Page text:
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Health Canada (French: Santé Canada) is the department of the government of Canada that is responsible for national public health. The current Minister of Health is Ginette Petitpas Taylor, a Liberal Member of Parliament appointed to the position by Prime Minister Justin Trudeau. "Health Canada" was created in 1993 when the former Canadian federal department Health and Welfare Canada split into two separate departments: Health Canada and Human Resources and Labour Canada.[2]

Health Canada
Santé Canada
Health Canada logo.gif
Department overview
Formed1993
TypeDepartment responsible for national public health
JurisdictionCanada
Employees12,000[1]
Minister responsible
Websitewww.hc-sc.gc.ca

The department is also responsible for numerous federal health-related agencies, such as the Canadian Food Inspection Agency and the Public Health Agency of Canada, among others. These organizations help to ensure compliance with federal law in a variety of healthcare, agricultural and pharmaceutical activities. They also collaborate and partner extensively with numerous other federal and provincial departments and agencies in order to ensure the safety of food, health products, and pharmaceutical drugs, as well as regulate facilities involved in health research and pharmaceutical drug manufacturing and testing.

Contents

Branches, regions and agenciesEdit

Health Canada has the following branches, regions and agencies:[3]

Ministers and officersEdit

BranchesEdit

  • Audit & Accountability Bureau
  • Chief Financial Officer Branch
  • Communications and Public Affairs Branch
  • Corporate Services Branch
  • Departmental Secretariat
  • Healthy Environments & Consumer Safety Branch
  • Health Products & Food Branch
  • Legal Services
  • Regulatory Operations and Enforcement Branch
  • Strategic Policy Branch

AgenciesEdit

OfficesEdit

LaboratoriesEdit

  • Laboratory Centre for Disease Control
  • Sir Frederick G Banting Research Centre

Compliance and EnforcementEdit

The Compliance and Enforcement Directorate provides support to Health Canada by enforcing the laws and regulations pertaining to the production, distribution, importation, sale, and/or use of consumer products (including but not limited to: tobacco, pest control materials, drugs and medical devices, biologics, and natural health products.)

The Directorate conducts inspections and investigations to ensure that products are safe, of good quality, and properly labelled and distributed, in order to better protect Canadians from potentially harmful products and consumables.

Compliance and Enforcement Directorate is divided into six distinct programs:

  • Canada Vigilance Program
  • Controlled Substances Program
  • Inspectorate Program
  • Pesticide Control Program
  • Product Safety Program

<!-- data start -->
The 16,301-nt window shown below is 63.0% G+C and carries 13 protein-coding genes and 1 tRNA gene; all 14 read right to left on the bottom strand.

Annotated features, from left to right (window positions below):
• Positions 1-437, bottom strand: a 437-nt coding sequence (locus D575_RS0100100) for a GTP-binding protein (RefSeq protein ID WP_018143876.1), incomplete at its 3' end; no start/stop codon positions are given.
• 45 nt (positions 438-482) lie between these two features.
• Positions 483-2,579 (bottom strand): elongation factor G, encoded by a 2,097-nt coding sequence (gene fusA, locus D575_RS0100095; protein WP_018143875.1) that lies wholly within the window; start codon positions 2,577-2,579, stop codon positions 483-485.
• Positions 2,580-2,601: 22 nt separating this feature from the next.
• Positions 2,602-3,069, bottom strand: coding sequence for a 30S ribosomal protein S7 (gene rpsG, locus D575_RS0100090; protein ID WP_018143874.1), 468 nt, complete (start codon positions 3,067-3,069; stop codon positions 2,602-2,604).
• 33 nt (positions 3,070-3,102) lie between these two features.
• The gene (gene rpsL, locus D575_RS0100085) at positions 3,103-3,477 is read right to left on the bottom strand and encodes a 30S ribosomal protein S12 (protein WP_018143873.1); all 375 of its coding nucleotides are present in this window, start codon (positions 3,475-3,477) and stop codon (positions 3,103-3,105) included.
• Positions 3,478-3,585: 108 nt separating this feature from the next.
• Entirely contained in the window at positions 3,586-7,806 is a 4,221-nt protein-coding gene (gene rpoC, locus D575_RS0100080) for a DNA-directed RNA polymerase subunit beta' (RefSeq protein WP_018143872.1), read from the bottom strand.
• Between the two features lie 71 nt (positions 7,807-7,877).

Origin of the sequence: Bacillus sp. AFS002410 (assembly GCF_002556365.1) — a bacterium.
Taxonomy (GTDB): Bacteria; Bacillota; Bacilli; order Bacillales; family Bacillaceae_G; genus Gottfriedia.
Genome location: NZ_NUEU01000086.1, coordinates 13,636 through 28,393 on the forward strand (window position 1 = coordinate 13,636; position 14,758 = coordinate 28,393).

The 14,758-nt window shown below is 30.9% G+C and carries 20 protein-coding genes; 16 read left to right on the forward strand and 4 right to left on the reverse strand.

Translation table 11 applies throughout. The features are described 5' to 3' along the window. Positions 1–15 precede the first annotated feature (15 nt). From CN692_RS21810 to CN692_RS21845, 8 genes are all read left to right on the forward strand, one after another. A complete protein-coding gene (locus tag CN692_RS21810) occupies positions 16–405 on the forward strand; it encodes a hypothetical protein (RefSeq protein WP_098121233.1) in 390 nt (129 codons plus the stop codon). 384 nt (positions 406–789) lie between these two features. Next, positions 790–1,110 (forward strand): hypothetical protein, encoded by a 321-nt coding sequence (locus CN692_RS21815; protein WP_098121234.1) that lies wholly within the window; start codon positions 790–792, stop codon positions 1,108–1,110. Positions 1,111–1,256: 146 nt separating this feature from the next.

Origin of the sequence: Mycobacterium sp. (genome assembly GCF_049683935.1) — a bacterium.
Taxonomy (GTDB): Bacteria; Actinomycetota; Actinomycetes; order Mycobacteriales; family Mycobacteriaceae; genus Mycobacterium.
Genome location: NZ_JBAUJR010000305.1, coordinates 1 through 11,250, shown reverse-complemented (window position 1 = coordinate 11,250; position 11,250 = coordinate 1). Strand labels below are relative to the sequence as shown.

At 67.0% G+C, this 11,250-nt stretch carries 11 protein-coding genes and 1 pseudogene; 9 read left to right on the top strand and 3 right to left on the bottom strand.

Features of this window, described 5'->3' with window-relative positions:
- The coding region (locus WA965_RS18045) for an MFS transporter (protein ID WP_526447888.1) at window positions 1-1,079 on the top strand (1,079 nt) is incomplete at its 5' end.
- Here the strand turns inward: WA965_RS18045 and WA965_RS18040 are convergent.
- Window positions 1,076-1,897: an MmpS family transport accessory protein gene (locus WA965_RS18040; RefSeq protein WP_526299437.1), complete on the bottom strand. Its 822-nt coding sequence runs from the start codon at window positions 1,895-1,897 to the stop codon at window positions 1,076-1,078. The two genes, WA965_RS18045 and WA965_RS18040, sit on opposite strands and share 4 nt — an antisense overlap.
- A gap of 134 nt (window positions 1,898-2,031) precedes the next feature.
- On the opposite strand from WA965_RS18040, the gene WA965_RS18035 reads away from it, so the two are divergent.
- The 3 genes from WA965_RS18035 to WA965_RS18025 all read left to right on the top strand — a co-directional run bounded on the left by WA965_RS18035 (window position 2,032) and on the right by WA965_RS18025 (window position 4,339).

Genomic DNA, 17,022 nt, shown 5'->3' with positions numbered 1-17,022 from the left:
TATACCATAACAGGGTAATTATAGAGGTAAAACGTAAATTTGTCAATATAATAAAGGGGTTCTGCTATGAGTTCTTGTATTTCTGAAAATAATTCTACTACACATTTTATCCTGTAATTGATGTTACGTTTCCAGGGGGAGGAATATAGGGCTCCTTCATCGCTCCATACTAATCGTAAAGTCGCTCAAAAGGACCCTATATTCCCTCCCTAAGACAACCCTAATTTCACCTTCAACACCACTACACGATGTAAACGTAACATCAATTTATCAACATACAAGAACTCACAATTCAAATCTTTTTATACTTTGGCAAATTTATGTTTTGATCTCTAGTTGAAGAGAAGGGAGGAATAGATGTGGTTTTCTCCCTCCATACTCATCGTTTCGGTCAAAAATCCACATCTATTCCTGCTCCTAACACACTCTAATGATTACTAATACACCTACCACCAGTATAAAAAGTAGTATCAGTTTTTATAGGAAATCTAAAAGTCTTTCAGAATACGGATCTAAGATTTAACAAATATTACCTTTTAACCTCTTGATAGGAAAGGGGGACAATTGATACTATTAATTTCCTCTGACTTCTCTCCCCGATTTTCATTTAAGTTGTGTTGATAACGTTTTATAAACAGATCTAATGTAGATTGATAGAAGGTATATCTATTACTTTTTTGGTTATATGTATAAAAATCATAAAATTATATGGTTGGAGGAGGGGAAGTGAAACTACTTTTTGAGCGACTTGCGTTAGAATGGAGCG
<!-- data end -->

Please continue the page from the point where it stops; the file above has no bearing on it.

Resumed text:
• Tobacco Control Program

[6]

International collaborationEdit

In December 2016, Health Canada approved the purchase of a new botulism antitoxin called Botulism Antitoxin Heptavalent (BAT) from the American-based company Emergent Biosolutions, a global specialty biopharmaceutical company. The Public Health Agency of Canada has identified botulism as a likely biological terrorist threat.[7]

Related legislationEdit

Acts for which Health Canada has Total or Partial Responsibility[8]

Acts for which Health Canada is Involved or has a Special Interest

CriticismsEdit

An editorial published by the Canadian Medical Association Journal has called for Health Canada to more strictly regulate natural health products. The editorial cited weaknesses in current legislation that allow natural health products to make baseless health claims, to neglect side-effects research prior to products reaching market, and to be sold without being evaluated by Health Canada.[9]

On 10 September 2012, a report on CBC television questioned the safety of drugs sold in North America.[10] The Brandon Sun reported that Health Canada is secretive about inspections about drugs manufactured overseas, leaving the public unsure about the safety of these drugs.[11]

See alsoEdit

ReferencesEdit

  1. ^ http://www.hc-sc.gc.ca/ahc-asc/activit/career-carriere/questions-eng.php#q10 Archived 2009-02-07 at the Wayback Machine
  2. ^ "Health Canada | The Canadian Encyclopedia". www.thecanadianencyclopedia.ca. Retrieved 2019-02-06.
  3. ^ Canada, Health. "Branches and Agencies - Canada.ca". www.hc-sc.gc.ca. Archived from the original on 2010-10-16.
  4. ^ Canada, Health. "Deputy Minister of Health Canada - Simon Kennedy - Canada.ca". www.hc-sc.gc.ca. Archived from the original on 2010-02-18.
  5. ^ Canada, Health. "Associate Deputy Minister of Health Canada - Christine Donoghue - Canada.ca". www.hc-sc.gc.ca. Archived from the original on 2010-10-31.
  6. ^ http://www.hc-sc.gc.ca/ahc-asc/branch-dirgen/rapb-dgrp/reg/on-eng.php#a5 Archived 2013-10-29 at the Wayback Machine
  7. ^ "Emergent BioSolutions Receives Health Canada Approval for Botulism Antitoxin". Yahoo Finance. 2016-12-12. Archived from the original on 2017-01-13. Retrieved 2017-01-11.
  8. ^ "Archived copy". Archived from the original on 2007-05-19. Retrieved 2007-04-15.CS1 maint: Archived copy as title (link)
  9. ^ Gauntlet Editorial Board. "Editorial: Mis-informed consent". Editorial. The Gauntlet. Archived from the original on 7 March 2012. Retrieved 18 December 2011.
  10. ^ "Archived copy". Archived from the original on 2013-03-29. Retrieved 2012-09-11.CS1 maint: Archived copy as title (link) Americamp=rss
  11. ^ http://www.brandonsun.com/national/breaking-news/health-canada-mum-on-overseas-drug-manufacturing-plant-inspections-researcher-169185796.html?thx=y

External linksEdit